Childish Gambino gives you a lot to take in on his latest mixtape "Royalty," whether it's beats, content or a dope feature.
Childish Gambino has definitely come a long way from his I Am Just A Rapper days. He's found a better voice and sound, that's for sure. His latest realease, Royalty, had drummed up quite a bit of buzz before it dropped, and I was anticipating its release as well.
The project does not disappoint, however, Gambino still has growth to do as a rapper. Most fans are aware that Childish Gambino multi-tasks as an actor and stand-up comedian. So maybe it's hard to put his full attention into being a rapper? He's good, but I just feel like there's something missing. Acting and stand-up comedy aside, Gambino definitely has an ear for a dope beat and a good feature.
That's what Royalty is full of: dope beats (I was surprised to find out the majority of them were produced by Childish Gambino himself) and good features. That's not all though, the lyrics are on point (for the most part-- Gambino is known to drop a corny line every now and then). But the mixtape is pretty eclectic, beat-wise and content-wise, which may be a good thing, but at the same time, it makes the tape less cohesive as a whole.
The tape starts off nicely with the title track âRoyalty.â The features start early on, with Nipsey Hussle adding to âBlack Faces,â a socially conscious song from Bino. From there we get into the heavy banger "Unnecessary," whichÂ features ScHoolboy Q, andÂ sounds complete with the addition of Ab-Soul. The beat changes up for Soulo's verse, and that's one the best parts of the songs. The song is on some balling shit, listing all those âunnecessaryâ things.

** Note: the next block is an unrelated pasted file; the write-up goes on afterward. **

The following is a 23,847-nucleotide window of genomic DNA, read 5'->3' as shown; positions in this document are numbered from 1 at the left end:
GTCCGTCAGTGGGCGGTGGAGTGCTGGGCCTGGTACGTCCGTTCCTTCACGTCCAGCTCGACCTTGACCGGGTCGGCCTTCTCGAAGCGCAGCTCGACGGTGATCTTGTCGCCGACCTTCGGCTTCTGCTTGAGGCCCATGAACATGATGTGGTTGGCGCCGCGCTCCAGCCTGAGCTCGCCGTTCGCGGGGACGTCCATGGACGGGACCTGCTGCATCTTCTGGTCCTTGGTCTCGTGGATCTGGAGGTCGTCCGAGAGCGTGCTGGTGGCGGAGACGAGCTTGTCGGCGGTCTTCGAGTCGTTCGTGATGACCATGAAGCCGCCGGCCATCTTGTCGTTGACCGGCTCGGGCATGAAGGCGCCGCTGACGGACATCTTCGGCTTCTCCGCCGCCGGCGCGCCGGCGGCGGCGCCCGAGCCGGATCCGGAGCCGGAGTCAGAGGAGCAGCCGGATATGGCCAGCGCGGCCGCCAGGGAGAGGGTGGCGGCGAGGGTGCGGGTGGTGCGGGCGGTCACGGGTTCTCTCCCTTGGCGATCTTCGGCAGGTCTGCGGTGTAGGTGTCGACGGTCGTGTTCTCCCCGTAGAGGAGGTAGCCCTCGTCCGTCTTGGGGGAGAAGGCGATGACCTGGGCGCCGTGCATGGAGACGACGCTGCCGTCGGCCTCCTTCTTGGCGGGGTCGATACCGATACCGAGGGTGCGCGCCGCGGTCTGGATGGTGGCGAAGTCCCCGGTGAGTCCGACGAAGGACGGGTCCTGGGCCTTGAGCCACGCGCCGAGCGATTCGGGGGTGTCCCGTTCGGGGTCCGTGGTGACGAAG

Other songs to take note of would be âAmerican Royalty,â for which Gambino managed to nab a verse from RZA. The beat starts off with a brass orchestra for RZA before breaking down for Bino's verse, and it blends well together. The eccentric beat on âToxic,â which samples Britnay Spears' hit, is a perfect fit for with Detroit's Danny Brown, and Gambino manages to rep it well also. From there we get into the much more mellow âSilk Pillow,â which features an unexpected artist, Beck. Beck helped produced it, which obviously gave it the more alternative/indie-rock feel. So we go from Britany Spears' to Beck, which is strange.
Out of the eighteen-song tracklist, there is but one I would suggest you avoid and that is the second to last song. âMake It Go Rightâ features Kilo Kish, and that chick has an annoying voice and her lyrics are equally so. The tape ends on a good note though, with a dark beat on âReal Estateâ featuring Alley Boy, Swank, and yes, Tina Fey. Tina Fey is hilarious at the end of the track. âMy President is Black, and my Prius is blue mothafucka!â
Royalty provides so much content and variety on the songs it's hard to condense it all into (what should be a short) review, but just know this: a lack of subject-matter is not what you'll find on Royalty, nor a lack of beats. The only fault to the tape is that it doesn't seem very cohesive as a unit, I don't find the songs flow together as well as I'd like them. And you're kind of left wondering who exactlyÂ Childish Gambino is...but maybe that's just who he is: He's not a one-trick pony, and his whole 'thing' is going against the typical stereotypes of a Black man, which he definitely does well.
You should give Royalty a listen if you haven't already! Stream and/or download it below.